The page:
How to Build a Network In Your PJs
Part 2 in the Code Like A Girl Networking Series
A few weeks ago I spoke at an event that started with 3o minutes of networking. Instead of walking up to people I didn’t know and striking up a conversation, what I did instead was connect with friends I had already made. Some of those friends I met the traditional way at work or previous networking events, but at least a dozen were online friends I was meeting face to face for the first time.
Each one was like seeing a long lost friend. We could just continue the conversation we were having online. There were no awkward hellos, asking what they did for a living, or trying to find some common ground. We did all that already online, so when we met in person we could just start speaking like friends I had met the traditional ways.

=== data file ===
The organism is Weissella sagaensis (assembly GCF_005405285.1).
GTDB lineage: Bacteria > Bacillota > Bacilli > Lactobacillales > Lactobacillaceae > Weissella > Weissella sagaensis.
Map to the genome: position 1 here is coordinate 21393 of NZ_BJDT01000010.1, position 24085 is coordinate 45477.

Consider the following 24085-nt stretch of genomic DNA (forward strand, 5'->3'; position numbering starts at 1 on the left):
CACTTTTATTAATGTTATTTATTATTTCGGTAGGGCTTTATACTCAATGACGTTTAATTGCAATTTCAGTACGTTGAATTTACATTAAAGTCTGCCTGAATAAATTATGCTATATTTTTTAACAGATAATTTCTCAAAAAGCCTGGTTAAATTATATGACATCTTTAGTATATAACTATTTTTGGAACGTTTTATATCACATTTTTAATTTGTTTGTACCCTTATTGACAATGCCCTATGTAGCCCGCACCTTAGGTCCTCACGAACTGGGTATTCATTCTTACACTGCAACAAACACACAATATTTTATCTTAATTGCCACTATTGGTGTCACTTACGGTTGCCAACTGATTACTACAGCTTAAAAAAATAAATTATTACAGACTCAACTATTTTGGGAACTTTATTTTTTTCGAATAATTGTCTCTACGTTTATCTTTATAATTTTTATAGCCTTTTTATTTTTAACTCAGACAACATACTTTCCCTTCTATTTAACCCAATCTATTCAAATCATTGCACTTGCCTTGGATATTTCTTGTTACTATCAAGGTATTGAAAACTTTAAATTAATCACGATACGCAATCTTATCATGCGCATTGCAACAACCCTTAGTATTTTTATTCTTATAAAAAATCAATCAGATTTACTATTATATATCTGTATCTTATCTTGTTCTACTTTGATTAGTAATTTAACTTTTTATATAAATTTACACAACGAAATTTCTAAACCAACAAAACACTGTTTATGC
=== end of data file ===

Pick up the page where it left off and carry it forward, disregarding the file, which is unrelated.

We are busy people. We traditionally think of lunches, coffees, drinks, and networking events as the main ways to network. They are good ways, but not the only way to grow our networks. I find using social networks a fantastic way to grow and build my professional network.
In this piece I will highlight how I use Twitter, Facebook, LinkedIN, and Slack to grow my network, all while sitting on my couch in my pjs!
Twitter is a great and easy place to start networking online. Once you have an account start following friends, family, and coworkers. There are lots of great articles online with tips and tools on how to grow Twitter followers. I am going to focus on sharing the things that have worked best for me.
I follow over 1000 people and that list is growing. When you follow other people they are more inclined to follow you! The more followers you have the better chance of what you say will be seen. However reading the tweets of over 1000 people is impossible.
I use lists to follow smaller more manageable groups of people. If you don’t know how to create, maintain, and build lists Twitter has the instructions here.